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  • Writer's pictureVeronica Irwin

Instagram is pushing people to watch Reels again

The platform is testing a change to hashtags that will surface Reels instead of recent posts.


Last month Instagram decided to finally let users see the most recent posts first in their feed. Now the company is testing something on the opposite spectrum, removing the "recent" tab from the hashtag page. The reason, Instagram said, is to help users connect with "more interesting and relevant content." But really this seems like yet another play to compete with TikTok.Instagram announced on Twitter Tuesday that users involved in the test now will see just two tabs: Top, where the most popular content will be displayed, and Reels, where you'll see videos (presumably many of which will be lifted straight from TikTok).

Instagram parent company Meta has been transparent about how much it’s relying on Reels for growth. Facebook’s user growth declined for the first time last quarter, but Zuckerberg said Reels were Meta’s fastest-growing content type. And even though most Reels content is just 3-week-old TikToks, Meta continues to lean in to the short-form video format. Instagram rolled out a menu of options for creators to monetize Reels in mid-February, and the algorithm pushes the looping videos more than most other content. Now, the company is being a little less discreet, increasing the odds users scroll through the videos by eliminating other options.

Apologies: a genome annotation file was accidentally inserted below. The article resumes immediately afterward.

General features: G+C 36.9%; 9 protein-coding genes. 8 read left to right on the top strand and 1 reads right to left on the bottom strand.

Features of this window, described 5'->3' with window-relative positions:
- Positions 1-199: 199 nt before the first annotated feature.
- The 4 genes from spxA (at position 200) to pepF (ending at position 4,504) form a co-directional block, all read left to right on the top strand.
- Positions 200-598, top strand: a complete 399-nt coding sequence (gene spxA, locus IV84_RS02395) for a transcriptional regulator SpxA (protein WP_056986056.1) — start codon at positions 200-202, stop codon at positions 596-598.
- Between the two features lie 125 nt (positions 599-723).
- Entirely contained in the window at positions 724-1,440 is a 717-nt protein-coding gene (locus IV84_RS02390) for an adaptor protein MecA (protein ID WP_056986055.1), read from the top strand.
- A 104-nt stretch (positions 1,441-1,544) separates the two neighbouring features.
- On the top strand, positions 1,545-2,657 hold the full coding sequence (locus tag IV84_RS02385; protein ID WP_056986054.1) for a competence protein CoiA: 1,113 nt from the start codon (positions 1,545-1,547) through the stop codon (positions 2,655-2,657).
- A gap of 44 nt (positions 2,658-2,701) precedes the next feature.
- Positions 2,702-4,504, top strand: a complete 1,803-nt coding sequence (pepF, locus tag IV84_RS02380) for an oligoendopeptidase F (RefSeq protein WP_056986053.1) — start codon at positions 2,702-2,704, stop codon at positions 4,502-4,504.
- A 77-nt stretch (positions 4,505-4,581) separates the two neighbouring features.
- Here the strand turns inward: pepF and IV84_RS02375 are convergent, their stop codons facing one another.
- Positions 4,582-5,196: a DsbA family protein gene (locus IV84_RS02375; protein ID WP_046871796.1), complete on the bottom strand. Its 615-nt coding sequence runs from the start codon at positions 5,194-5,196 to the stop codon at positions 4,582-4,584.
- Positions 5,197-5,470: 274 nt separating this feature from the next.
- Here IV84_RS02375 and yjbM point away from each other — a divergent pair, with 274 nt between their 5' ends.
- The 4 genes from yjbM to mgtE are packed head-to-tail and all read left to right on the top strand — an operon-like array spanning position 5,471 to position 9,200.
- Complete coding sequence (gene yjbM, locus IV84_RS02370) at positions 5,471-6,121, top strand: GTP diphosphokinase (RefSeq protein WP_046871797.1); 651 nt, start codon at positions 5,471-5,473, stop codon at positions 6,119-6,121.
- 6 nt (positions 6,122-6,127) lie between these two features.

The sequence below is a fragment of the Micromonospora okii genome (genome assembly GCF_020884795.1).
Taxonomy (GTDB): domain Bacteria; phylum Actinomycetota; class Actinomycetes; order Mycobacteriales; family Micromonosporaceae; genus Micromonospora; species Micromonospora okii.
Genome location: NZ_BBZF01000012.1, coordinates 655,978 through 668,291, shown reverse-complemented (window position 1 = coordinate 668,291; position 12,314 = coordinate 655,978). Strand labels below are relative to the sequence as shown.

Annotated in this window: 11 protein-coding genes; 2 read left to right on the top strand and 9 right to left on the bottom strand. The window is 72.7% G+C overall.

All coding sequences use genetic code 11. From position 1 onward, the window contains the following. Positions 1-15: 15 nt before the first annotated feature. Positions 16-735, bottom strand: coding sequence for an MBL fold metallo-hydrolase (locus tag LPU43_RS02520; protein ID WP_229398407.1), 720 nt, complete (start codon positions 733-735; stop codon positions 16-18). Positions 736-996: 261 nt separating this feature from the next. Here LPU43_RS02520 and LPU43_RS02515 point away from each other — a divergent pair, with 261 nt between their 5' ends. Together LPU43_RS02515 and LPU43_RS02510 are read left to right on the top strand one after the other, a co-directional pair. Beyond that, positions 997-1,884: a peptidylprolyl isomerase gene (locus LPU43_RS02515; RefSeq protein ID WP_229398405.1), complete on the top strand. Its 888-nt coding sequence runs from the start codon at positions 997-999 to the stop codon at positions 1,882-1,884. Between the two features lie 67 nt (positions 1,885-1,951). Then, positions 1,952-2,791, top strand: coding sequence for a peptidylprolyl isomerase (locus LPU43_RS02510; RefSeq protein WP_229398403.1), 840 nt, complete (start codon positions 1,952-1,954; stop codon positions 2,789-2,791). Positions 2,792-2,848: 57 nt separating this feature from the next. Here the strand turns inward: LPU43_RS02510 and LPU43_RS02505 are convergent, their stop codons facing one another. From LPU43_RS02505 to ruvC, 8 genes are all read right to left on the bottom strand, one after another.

The hashtag change comes on the heels of Instagram rolling out several new features. Creators can now support causes through hashtags, for example. All users can also now tag products in their posts, whereas before this feature was only available to brands and designated creators. Hashtags are a key way for people to find content on Instagram, so the change might not be a welcome one for users who rely on hashtags to surface new posts instead of simply the most popular posts or cringe-worthy Reels that were lifted straight from TikTok. But Instagram may decide not to roll out the test widely.

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